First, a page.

Dahlias are one of the most versatile flowers for the border in summer. The blooms range in color from pure white all the way to dark shades of brown and purple and and shapes are equally varied from small single types to huge balls of petals. In addition dahlias can bloom for several months from summer on into fall and even up to the first frosts, but this depends on the correct treatment as Martin Cole explains in his article which I found on the Gardening Step by Step website.
To my mind, one of the greatest strengths of dahlias, is that they can go on flowering from mid-summer right until the first frosts.
Depending on where you live, that could mean that you can have dahlias in bloom for three, four or even five months.
However, the most important word in that first sentence was can.
Once you know how to grow dahlias, they can flower for extended periods but only if you, the gardener, help them do so.
Taking care of dahlias involves the usual necessities of feeding, watering and mulching. But to get prolonged flowing, you need to dead head.
And it can be a little bit harder to dead head dahlias than it is for most flowers, unless you are aware of one important fact ? how to identify the spent flower head.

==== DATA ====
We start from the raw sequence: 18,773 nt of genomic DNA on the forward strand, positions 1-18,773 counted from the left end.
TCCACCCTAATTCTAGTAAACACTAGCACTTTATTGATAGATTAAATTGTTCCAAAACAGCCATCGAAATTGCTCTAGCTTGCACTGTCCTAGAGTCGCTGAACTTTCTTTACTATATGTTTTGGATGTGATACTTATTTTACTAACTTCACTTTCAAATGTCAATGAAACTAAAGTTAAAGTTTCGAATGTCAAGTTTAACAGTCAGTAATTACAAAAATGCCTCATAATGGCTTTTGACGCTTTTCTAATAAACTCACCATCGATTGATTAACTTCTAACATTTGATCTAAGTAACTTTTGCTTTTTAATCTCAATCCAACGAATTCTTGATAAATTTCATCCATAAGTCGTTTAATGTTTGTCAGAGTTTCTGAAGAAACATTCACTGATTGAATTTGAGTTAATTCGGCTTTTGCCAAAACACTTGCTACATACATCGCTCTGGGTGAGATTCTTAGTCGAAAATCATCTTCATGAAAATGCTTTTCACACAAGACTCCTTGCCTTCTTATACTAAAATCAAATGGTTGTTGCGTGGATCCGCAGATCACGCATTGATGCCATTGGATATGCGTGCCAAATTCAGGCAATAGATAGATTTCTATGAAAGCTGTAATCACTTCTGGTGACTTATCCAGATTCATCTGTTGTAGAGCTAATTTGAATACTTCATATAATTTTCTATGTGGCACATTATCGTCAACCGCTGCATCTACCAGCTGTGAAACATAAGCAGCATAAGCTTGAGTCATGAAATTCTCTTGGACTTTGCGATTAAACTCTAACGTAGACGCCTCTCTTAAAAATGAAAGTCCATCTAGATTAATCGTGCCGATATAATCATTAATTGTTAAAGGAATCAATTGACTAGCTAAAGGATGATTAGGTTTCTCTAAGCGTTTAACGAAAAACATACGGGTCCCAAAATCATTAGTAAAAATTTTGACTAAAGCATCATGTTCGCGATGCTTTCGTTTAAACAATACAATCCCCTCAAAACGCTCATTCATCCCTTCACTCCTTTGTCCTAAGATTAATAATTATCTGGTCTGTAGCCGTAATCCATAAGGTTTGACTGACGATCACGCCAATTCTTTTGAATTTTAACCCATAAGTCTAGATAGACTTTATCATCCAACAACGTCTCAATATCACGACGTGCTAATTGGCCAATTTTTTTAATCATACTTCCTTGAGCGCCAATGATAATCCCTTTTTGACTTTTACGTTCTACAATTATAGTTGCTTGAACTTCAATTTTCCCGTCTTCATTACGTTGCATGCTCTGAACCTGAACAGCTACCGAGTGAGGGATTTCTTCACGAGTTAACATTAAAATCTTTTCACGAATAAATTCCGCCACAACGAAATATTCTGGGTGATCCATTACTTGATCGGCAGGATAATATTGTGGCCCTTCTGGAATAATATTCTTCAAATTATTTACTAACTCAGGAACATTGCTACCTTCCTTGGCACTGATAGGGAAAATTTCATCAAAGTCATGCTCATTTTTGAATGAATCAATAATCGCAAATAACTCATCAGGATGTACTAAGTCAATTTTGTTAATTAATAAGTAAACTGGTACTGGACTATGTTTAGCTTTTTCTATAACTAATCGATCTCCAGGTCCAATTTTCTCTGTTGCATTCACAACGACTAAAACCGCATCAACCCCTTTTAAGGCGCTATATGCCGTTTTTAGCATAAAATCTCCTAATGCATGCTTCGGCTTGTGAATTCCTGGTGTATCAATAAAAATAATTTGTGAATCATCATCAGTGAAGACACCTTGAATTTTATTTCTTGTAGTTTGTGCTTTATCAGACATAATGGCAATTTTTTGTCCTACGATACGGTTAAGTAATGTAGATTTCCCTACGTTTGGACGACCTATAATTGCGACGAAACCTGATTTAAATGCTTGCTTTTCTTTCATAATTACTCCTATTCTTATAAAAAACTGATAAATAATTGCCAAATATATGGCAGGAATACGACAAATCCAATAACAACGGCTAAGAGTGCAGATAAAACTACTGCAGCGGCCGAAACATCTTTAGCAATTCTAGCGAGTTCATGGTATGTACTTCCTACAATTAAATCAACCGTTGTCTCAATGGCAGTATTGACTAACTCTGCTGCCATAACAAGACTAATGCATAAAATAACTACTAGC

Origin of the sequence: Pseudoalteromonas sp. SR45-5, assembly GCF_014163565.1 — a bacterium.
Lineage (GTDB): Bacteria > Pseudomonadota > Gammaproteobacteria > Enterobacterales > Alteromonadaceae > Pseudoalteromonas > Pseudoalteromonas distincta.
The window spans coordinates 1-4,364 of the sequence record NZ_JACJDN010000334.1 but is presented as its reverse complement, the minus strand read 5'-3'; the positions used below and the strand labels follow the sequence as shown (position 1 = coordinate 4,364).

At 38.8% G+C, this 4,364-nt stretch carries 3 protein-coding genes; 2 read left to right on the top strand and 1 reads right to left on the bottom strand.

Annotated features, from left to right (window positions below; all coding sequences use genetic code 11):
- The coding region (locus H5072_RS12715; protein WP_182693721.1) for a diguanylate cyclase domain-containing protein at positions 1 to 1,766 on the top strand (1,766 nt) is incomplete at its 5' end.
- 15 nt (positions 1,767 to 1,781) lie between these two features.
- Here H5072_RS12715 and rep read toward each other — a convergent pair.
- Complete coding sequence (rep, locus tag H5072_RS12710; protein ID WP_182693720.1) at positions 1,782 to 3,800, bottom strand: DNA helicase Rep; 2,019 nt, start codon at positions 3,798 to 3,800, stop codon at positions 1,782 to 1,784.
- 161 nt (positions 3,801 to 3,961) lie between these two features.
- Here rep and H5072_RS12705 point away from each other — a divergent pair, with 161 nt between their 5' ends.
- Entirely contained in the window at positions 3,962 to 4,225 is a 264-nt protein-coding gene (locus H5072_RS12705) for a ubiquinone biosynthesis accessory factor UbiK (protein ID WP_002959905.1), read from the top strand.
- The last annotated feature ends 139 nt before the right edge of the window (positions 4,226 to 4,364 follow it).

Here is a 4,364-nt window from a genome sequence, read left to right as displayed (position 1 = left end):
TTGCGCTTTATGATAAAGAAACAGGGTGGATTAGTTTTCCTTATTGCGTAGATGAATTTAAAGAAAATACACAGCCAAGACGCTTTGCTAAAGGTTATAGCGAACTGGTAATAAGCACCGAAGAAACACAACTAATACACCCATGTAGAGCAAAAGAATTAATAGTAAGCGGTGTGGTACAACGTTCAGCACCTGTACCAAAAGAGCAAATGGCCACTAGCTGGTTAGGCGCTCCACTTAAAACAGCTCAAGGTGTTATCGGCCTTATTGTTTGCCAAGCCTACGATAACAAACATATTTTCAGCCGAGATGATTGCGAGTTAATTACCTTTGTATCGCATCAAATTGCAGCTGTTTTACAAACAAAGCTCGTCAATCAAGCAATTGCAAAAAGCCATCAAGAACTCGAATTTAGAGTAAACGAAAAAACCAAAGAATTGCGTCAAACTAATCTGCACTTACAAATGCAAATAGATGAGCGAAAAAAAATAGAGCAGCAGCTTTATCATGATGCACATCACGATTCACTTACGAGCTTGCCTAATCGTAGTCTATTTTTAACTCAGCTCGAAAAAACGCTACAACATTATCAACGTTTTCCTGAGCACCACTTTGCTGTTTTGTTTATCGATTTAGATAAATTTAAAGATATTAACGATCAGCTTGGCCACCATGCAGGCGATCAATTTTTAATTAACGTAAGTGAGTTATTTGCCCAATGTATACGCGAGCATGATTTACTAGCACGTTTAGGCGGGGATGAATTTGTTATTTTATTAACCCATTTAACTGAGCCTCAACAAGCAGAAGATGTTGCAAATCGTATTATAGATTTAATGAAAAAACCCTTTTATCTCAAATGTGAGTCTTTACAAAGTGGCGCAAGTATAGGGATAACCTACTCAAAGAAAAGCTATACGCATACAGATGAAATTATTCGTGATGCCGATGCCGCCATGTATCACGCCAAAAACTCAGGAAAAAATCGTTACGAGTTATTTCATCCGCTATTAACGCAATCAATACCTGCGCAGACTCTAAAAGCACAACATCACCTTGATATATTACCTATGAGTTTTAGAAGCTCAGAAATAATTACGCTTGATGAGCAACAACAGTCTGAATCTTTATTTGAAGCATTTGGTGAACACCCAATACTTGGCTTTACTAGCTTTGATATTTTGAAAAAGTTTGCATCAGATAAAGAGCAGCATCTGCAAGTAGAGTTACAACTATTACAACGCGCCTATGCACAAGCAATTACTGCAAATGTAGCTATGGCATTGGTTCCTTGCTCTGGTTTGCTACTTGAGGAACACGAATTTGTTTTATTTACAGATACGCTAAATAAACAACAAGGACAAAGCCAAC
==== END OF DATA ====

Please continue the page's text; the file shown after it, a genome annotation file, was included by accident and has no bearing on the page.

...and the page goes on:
(I have to say, I can never think of dead heading, without thinking of the Grateful Dead. But maybe that?s just me.)
The two step tip for dead heading dahlias
In case you don?t know, dead heading is simply a matter of removing spent flower heads.
This prompts the plant to produce more flowers, because removing the spent flowers deprives the plant of the potential seeds that evolution is driving it to produce.
Step 1 ? Identify the spent flower
This is what makes dead heading dahlias a little bit tricky.
The problem is that once all the petals have fallen from a spent dahlia, the hard green part at the base of the flower (the calyx) closes over and what is left looks very much like like a bud.
So unless you know how to tell the difference between the buds and the remains of the spent flowers, you can end up removing the very buds that you are trying to induce into flower.
Fortunately, it is pretty easy to tell which is which when you know how. So here?s the trick:
The buds are rounded and the dead heads are cone shaped.
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